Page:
I vividly remember my first trip to Lisbon. I was 23, wide-eyed and, by then, a little out of love with city breaks. I worried I’d been spoilt for choice - as an émigré to the northern hemisphere, I’d spent two years making the most of long weekends, budget airlines and having Europe on my doorstep. It was naive, of course, yet at the time I couldn’t help but feel that perhaps I’d seen it all.
Lisbon changed everything. I was - within hours of landing - enamoured, invigorated and utterly obsessed. The wedding cake architecture, the clattering trams, the patterns, patina and style. There was life and history; the peculiar weight of all that had been and all that was still possible. It was on this trip that I came to understand the nuances of urban art, the restorative power of perfectly-cooked cod, the emotion of Fado and the significance of swallows. Yet what was most astounding, visiting all those years ago, was just how quiet Lisbon seemed. With each return journey, I’ve noticed that this has started to fade. It is no longer a destination thought of as undiscovered - the glorious secret is out and the tourists have arrived. Which, I suppose, is the fate that befalls anything astounding and adored.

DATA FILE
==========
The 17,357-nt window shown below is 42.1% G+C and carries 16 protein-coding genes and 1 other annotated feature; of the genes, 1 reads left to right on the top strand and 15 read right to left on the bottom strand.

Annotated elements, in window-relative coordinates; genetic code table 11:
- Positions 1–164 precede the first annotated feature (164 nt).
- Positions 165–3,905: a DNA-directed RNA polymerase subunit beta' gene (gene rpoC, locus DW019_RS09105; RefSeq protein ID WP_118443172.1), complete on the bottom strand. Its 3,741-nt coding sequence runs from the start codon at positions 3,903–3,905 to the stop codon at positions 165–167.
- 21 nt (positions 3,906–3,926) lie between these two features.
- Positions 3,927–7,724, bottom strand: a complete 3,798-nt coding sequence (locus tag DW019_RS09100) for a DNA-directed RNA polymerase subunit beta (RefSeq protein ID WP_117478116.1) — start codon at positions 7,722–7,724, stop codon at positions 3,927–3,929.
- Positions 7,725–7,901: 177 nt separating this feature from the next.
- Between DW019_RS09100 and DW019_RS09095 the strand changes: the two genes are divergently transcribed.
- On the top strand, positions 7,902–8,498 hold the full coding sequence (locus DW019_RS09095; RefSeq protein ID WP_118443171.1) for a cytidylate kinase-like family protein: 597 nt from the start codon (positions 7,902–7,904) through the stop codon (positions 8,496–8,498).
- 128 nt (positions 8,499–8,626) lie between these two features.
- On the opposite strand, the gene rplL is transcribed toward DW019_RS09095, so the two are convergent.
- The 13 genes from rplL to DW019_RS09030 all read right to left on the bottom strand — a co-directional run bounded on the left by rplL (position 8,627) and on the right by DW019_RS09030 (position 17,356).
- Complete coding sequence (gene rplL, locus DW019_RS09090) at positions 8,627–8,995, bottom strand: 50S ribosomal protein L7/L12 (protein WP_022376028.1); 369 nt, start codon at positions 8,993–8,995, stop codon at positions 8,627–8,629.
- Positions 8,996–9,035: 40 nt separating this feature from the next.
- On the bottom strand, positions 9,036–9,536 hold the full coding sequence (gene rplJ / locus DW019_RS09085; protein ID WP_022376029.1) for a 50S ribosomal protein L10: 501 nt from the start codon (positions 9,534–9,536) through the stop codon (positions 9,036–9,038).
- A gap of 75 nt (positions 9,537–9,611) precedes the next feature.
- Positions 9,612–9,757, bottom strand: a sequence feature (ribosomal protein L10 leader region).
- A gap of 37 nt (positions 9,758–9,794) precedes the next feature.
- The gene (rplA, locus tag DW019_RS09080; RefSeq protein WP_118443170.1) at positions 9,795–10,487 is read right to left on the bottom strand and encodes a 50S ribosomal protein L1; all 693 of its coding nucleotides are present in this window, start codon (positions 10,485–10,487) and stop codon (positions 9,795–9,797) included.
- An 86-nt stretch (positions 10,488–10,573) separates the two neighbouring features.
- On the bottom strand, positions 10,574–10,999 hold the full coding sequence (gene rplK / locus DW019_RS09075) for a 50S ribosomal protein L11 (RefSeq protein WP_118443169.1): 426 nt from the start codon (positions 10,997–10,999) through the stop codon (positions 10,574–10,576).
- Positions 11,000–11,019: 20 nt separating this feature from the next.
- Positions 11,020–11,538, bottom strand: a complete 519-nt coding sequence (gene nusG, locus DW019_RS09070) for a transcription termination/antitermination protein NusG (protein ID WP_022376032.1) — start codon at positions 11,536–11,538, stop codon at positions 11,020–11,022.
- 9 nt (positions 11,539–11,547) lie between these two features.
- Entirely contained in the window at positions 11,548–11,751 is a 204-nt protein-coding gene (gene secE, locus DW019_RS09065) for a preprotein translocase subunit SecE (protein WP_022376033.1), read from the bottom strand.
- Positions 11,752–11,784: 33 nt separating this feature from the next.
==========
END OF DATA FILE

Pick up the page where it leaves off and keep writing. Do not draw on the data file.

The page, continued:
But this boom in popularity does not mean that all is lost. Far from it. Fearful that the seductive and secluded Lisbon of old was disappearing, local creatives and entrepreneurs have done all they can to preserve and bolster their city - and continue to do so. They are founding new communities and spaces, redefining their crafts, embracing nostalgia and - in the case of A Vida Portuguesa - actively preserving Portugal’s past. Silence, solitude and splendour still exist; Lisbon is simply evolving.
The above is an extract from the Lodestars Anthology Portugal Editor’s Letter, a piece of writing we felt served as a fitting introduction to the below photographs - a collection of wanderlust-inspiring gems that we simply couldn’t fit within our printed pages … there never seems to be quite enough space. We’re sharing them here because a) they’re stunning and b) one should always find space, in whatever form they can, for Portugal.
You can order a copy of the Portugal magazine by clicking here.